The day we told the treasurer to stop fueling climate change
5 May 2008
We couldn’t have asked for a more beautiful, crisp Canberra morning to deliver the “Stop Fueling Climate Change” petition. Seven of us, all rugged up, constructed a wonderful wind-turbine on the steps of treasury which we then proceeded to stuff full of postcards signed by people from all over Australia. Over thirty thousand people have added their voice to the petition, asking Wayne Swan to use his first budget to stop subsidising the fossil fuel industry and start investing in renewable energy. For me it was a fantastic feeling to be involved in getting this message to treasury, to the people who could actually make this happen, but I was really disappointed that Wayne Swan didn’t make an appearance. With lots of television cameras to capture the moment, it was a shame not to directly present our request to the treasurer himself – particularly because it looked so damn cool!
While there was a brief moment when I thought we were going to lose the makings of the wind-turbine somewhere on the freeway between Sydney and Canberra, the rest of the plan went off without a hitch. Canberra put on its best autumn colours and, to show our thanks, no one even grumbled about waking up super early to get to treasury in time to greet the people who are in charge of our taxes.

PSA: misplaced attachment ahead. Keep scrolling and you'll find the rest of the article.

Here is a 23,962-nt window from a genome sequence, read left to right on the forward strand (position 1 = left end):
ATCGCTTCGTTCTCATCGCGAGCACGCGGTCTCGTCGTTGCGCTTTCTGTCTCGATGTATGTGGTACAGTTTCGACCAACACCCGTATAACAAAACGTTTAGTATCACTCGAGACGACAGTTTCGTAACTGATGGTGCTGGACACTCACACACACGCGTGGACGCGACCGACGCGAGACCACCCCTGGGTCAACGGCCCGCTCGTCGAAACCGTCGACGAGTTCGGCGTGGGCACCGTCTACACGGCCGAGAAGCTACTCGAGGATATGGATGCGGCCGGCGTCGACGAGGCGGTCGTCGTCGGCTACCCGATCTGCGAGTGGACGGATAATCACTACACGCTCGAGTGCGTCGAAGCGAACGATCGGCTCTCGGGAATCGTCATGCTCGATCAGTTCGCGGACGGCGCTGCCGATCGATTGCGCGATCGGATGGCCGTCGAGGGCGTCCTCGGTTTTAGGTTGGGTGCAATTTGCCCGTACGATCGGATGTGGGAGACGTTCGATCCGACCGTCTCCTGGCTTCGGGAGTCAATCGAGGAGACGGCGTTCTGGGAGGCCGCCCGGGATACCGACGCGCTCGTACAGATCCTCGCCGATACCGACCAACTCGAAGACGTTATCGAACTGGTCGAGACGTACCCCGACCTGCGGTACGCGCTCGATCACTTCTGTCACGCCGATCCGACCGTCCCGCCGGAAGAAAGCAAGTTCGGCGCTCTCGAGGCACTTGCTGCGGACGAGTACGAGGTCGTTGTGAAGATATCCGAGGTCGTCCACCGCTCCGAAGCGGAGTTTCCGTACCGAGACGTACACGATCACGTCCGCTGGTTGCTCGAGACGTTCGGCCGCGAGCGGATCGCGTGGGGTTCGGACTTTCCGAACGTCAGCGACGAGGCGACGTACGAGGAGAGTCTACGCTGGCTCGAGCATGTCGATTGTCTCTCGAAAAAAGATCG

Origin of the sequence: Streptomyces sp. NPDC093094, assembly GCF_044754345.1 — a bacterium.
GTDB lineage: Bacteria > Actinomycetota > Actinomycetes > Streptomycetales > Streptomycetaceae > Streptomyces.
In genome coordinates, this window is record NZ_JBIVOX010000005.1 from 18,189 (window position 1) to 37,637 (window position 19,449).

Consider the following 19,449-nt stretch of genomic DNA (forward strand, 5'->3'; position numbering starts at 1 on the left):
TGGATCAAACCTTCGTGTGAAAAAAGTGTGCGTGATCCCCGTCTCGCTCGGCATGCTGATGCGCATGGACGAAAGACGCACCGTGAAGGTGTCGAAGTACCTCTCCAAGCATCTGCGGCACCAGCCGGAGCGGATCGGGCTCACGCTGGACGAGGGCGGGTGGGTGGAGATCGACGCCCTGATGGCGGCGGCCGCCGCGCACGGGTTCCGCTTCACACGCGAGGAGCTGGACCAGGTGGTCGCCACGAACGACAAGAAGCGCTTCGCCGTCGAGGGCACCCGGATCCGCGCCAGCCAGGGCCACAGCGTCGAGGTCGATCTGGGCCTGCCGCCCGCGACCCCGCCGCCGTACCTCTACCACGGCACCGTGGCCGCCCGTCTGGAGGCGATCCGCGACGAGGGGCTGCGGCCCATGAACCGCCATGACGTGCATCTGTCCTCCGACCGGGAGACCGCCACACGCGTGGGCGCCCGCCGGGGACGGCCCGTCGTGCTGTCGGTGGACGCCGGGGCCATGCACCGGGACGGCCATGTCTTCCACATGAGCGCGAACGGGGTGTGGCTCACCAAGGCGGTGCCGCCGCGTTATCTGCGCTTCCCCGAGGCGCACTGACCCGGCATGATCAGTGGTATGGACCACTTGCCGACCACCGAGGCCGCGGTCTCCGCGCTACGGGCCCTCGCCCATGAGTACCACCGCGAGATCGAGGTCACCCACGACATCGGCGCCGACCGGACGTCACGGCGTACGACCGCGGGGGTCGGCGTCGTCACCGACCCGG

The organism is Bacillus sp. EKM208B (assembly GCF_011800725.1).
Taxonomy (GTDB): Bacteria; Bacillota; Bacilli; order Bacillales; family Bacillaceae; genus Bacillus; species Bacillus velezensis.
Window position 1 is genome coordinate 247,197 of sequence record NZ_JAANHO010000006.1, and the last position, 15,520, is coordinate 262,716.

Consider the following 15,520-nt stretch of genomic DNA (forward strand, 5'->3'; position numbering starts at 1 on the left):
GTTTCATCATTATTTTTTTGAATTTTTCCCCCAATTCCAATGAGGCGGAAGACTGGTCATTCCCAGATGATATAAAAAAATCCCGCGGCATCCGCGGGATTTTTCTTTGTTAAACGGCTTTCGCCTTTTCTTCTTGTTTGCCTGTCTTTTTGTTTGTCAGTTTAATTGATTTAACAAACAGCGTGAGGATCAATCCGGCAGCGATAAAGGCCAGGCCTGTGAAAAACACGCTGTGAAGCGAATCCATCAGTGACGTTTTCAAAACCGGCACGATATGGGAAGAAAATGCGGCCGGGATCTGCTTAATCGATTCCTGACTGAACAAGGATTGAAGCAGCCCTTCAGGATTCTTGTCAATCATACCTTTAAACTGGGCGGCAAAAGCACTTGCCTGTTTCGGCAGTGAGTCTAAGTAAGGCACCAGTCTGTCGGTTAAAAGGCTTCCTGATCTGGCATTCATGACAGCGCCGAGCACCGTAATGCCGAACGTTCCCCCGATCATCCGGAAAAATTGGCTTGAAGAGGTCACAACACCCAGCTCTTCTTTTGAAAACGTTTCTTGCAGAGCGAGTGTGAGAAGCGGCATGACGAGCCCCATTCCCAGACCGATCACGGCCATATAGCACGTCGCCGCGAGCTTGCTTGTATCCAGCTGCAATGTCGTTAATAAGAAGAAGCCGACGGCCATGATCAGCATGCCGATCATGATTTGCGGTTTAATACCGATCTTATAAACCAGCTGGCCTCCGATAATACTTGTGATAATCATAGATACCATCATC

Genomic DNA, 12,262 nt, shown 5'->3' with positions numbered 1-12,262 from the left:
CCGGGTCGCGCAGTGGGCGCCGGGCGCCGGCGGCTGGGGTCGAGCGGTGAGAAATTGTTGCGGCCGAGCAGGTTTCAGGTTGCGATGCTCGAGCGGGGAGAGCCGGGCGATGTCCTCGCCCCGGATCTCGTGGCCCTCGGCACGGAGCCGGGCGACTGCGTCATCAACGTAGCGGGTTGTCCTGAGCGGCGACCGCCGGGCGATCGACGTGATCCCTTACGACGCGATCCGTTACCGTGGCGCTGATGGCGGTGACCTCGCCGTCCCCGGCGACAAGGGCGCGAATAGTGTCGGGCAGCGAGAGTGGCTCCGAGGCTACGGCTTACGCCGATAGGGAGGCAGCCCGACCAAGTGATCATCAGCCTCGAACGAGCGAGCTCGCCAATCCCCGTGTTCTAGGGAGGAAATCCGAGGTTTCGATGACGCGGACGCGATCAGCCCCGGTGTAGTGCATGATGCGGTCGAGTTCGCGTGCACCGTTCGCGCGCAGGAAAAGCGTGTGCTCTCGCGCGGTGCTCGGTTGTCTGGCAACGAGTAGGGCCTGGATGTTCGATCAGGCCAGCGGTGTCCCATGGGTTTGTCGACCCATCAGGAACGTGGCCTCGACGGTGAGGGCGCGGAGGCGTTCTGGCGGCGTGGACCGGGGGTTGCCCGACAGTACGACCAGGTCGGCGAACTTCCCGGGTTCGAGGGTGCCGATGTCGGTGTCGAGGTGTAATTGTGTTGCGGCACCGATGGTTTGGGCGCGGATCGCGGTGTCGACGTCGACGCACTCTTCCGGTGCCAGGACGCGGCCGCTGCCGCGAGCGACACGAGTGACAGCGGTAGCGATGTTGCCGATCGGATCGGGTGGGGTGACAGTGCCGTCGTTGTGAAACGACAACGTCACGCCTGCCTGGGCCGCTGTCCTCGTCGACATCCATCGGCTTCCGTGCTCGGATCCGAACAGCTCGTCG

As we walked away from treasury, the blades of the wind-turbine reflecting the morning sun, I got to thinking that, with the release of the budget next week, we’ll find out how serious our new government is about tackling climate change. This is their opportunity to take real action to make Australia a champion of renewable energy rather than leaving us with coal on our face, one of the biggest per capita emitters of CO2. By ending handouts to the fossil fuel industry our government can show that they’re serious about being part of the solution, they can show that they’re serious about listening to the demands of the public. I know that I’ll be watching closely on budget night…
Written by Pip Wheaton, member of this morning's activist team.